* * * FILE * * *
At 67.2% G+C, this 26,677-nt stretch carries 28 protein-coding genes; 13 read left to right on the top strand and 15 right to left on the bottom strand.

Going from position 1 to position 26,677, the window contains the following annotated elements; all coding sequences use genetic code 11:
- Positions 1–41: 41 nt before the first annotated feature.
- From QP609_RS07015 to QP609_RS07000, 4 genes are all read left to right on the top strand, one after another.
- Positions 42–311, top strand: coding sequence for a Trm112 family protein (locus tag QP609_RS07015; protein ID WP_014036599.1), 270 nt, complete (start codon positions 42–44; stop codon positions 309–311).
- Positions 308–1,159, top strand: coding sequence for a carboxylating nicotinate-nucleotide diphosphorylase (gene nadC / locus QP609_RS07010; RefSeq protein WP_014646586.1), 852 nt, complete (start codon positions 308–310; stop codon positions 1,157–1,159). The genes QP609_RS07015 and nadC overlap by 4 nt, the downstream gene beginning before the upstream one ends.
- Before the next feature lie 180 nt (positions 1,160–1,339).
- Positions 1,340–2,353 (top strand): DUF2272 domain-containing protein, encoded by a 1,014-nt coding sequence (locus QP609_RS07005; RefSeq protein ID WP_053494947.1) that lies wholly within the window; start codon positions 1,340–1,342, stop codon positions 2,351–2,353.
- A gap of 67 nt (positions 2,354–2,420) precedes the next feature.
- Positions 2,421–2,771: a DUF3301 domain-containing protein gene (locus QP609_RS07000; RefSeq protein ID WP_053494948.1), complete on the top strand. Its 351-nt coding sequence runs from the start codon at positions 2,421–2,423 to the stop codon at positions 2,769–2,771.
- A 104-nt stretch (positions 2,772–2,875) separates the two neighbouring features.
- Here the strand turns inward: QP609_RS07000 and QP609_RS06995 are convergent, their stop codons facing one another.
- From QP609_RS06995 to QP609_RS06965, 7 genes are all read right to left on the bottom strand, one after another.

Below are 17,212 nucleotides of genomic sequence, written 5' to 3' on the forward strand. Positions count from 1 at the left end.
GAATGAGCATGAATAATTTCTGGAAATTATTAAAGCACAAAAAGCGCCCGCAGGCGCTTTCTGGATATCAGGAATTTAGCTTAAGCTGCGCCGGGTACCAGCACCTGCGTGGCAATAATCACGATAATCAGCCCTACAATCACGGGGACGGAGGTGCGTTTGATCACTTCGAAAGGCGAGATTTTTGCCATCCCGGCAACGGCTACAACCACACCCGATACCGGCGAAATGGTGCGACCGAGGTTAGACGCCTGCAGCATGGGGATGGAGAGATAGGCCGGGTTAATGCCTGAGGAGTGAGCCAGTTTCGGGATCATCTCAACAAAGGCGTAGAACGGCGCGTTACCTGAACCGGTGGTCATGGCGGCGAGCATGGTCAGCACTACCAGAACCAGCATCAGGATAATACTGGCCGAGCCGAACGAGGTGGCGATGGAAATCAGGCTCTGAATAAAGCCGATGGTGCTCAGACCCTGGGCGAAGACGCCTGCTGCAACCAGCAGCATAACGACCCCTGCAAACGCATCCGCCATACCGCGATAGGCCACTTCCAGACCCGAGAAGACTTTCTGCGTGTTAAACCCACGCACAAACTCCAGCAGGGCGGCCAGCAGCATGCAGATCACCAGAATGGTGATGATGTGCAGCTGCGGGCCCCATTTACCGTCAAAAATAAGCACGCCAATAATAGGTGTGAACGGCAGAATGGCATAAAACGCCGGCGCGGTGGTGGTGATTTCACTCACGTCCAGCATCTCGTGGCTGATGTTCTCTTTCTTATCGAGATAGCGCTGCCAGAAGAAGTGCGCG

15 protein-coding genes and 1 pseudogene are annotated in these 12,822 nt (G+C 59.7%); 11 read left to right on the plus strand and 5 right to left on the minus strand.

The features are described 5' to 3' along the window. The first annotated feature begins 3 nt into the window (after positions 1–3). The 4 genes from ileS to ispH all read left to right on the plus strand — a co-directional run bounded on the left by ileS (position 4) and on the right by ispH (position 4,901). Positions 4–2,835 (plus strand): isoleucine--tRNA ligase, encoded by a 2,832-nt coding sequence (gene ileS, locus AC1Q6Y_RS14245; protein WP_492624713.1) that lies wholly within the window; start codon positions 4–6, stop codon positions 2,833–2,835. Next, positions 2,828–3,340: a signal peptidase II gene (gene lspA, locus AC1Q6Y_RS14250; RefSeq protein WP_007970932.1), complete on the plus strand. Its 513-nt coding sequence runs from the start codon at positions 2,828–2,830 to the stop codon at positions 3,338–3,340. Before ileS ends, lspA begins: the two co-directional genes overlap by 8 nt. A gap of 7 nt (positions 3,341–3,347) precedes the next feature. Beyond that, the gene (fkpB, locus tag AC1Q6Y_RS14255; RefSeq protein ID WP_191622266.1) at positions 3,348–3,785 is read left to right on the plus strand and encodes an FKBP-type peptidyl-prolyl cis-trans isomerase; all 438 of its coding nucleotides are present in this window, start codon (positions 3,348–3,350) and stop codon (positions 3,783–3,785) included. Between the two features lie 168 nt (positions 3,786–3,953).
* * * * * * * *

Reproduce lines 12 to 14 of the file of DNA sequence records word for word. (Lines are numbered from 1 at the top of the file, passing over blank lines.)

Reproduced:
- Here the strand turns inward: QP609_RS07000 and QP609_RS06995 are convergent, their stop codons facing one another.
- From QP609_RS06995 to QP609_RS06965, 7 genes are all read right to left on the bottom strand, one after another.

Below are 17,212 nucleotides of genomic sequence, written 5' to 3' on the forward strand. Positions count from 1 at the left end.